By Marike Gevers

Dylan Harbour was diagnosed with hemochromatosis in 2018 when he was 32 years old. It was an incidental diagnosis and he had no severe symptoms at the time. When diagnosed, his iron ferritin was sitting above 700 and needed to be brought down to below 50. As treatment, he started with blood donations, and at one stage, he donated blood almost every week. It took him around a year and a half to reduce the iron and his ferritin then stabilised. He now continues to donate blood every 2 months.

“Hereditary hemochromatosis is a genetically inherited disease that can result in people storing too much iron in their bodies. Under normal circumstances, we have this amazing feedback or communication system set up in our bodies where our iron stores instruct the receptors in our gut how much iron to absorb. So, if your iron stores are low those receptors will be instructed to increase absorption through iron in your diet. And similarly, if your iron stores are too high, those receptors will be instructed to decrease absorption. So that regulating mechanism doesn’t quite work properly in patients with hereditary hemochromatosis”, says Dr Caroline Hilton.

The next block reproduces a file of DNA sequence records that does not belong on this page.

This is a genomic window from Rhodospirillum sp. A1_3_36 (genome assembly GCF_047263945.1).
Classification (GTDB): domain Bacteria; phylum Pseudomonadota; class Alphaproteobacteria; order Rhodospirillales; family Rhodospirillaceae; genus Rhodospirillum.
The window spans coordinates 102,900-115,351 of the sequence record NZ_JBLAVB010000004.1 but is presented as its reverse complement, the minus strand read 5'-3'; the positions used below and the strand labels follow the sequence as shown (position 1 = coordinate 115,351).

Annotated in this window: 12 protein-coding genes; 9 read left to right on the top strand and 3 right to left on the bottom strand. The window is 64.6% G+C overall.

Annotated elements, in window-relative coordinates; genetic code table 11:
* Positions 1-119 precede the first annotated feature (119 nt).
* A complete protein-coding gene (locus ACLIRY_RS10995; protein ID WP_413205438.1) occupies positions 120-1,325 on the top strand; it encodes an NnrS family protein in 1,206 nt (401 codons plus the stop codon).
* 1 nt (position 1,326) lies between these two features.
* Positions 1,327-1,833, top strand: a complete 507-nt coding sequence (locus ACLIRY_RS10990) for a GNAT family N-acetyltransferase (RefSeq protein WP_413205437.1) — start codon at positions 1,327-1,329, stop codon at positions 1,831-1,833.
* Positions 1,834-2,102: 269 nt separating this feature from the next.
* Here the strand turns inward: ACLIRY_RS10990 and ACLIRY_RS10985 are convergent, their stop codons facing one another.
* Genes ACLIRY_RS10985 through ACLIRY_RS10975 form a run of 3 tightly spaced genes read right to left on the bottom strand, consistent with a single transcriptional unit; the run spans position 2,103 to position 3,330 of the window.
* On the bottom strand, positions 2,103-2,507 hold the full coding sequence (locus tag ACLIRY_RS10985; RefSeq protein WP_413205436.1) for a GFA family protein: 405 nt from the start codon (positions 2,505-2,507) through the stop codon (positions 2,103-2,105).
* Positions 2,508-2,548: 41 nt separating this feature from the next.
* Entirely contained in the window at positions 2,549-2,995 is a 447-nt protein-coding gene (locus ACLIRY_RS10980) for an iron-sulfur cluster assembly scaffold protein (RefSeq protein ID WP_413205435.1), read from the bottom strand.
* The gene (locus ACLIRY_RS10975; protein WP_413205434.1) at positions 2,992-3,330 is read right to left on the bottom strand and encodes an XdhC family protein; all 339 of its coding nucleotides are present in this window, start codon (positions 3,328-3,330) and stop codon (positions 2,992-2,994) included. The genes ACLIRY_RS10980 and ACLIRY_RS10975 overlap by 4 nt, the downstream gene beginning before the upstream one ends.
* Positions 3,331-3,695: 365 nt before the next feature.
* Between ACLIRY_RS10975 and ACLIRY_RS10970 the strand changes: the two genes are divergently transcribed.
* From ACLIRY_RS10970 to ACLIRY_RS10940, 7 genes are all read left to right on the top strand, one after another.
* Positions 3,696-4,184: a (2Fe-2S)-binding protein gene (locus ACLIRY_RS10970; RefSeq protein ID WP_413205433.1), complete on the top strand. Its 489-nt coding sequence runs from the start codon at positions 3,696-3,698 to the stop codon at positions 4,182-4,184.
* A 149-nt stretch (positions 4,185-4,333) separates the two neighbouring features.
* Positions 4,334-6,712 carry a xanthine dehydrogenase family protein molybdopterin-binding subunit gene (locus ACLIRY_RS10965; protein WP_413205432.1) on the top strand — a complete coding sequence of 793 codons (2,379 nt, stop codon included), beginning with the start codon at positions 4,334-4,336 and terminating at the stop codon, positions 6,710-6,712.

The conversation on Cape Talk was sparked when Dylan Harbour, pointed out that some people donate blood due to medical reasons and can therefore donate more often than the standard 56 days. Pippa Hudson is joined on the line by Dylan and in studio by Dr Caroline Hilton, Head of Medical Division at the Western Cape Blood Service to unpack the topic further.

For more information about why hemochromatosis could possibly be dangerous, what symptoms are, and what to do, click here to listen to this very informative conversation. Alternatively, click here for more information about iron, haemoglobin and ferritin.